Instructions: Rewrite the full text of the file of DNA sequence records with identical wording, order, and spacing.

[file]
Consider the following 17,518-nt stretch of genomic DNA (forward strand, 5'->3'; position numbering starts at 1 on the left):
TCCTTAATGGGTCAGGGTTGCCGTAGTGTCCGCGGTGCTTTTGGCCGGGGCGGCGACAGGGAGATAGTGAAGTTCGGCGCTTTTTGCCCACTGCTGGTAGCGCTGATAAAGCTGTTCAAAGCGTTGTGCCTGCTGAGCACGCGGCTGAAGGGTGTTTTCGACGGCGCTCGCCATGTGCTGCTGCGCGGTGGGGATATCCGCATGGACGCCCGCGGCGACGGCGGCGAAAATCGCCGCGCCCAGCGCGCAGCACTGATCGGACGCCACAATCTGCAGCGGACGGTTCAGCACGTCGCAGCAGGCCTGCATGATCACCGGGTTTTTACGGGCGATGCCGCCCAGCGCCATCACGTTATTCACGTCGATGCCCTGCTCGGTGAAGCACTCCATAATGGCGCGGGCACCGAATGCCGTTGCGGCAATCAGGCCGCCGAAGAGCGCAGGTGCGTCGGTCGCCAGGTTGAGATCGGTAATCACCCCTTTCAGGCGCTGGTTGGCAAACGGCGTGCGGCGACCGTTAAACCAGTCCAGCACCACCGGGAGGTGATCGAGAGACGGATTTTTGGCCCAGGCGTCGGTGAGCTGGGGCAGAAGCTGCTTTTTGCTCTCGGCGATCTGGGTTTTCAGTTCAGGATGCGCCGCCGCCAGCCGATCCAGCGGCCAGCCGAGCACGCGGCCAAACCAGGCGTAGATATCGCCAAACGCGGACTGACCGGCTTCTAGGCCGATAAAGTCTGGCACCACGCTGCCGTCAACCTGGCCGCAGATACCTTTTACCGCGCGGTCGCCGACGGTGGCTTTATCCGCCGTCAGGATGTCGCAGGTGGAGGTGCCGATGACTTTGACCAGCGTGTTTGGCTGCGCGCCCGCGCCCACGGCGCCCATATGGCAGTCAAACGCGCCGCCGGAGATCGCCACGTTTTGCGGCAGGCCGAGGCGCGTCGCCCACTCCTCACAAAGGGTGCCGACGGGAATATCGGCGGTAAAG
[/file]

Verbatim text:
Consider the following 17,518-nt stretch of genomic DNA (forward strand, 5'->3'; position numbering starts at 1 on the left):
TCCTTAATGGGTCAGGGTTGCCGTAGTGTCCGCGGTGCTTTTGGCCGGGGCGGCGACAGGGAGATAGTGAAGTTCGGCGCTTTTTGCCCACTGCTGGTAGCGCTGATAAAGCTGTTCAAAGCGTTGTGCCTGCTGAGCACGCGGCTGAAGGGTGTTTTCGACGGCGCTCGCCATGTGCTGCTGCGCGGTGGGGATATCCGCATGGACGCCCGCGGCGACGGCGGCGAAAATCGCCGCGCCCAGCGCGCAGCACTGATCGGACGCCACAATCTGCAGCGGACGGTTCAGCACGTCGCAGCAGGCCTGCATGATCACCGGGTTTTTACGGGCGATGCCGCCCAGCGCCATCACGTTATTCACGTCGATGCCCTGCTCGGTGAAGCACTCCATAATGGCGCGGGCACCGAATGCCGTTGCGGCAATCAGGCCGCCGAAGAGCGCAGGTGCGTCGGTCGCCAGGTTGAGATCGGTAATCACCCCTTTCAGGCGCTGGTTGGCAAACGGCGTGCGGCGACCGTTAAACCAGTCCAGCACCACCGGGAGGTGATCGAGAGACGGATTTTTGGCCCAGGCGTCGGTGAGCTGGGGCAGAAGCTGCTTTTTGCTCTCGGCGATCTGGGTTTTCAGTTCAGGATGCGCCGCCGCCAGCCGATCCAGCGGCCAGCCGAGCACGCGGCCAAACCAGGCGTAGATATCGCCAAACGCGGACTGACCGGCTTCTAGGCCGATAAAGTCTGGCACCACGCTGCCGTCAACCTGGCCGCAGATACCTTTTACCGCGCGGTCGCCGACGGTGGCTTTATCCGCCGTCAGGATGTCGCAGGTGGAGGTGCCGATGACTTTGACCAGCGTGTTTGGCTGCGCGCCCGCGCCCACGGCGCCCATATGGCAGTCAAACGCGCCGCCGGAGATCGCCACGTTTTGCGGCAGGCCGAGGCGCGTCGCCCACTCCTCACAAAGGGTGCCGACGGGAATATCGGCGGTAAAG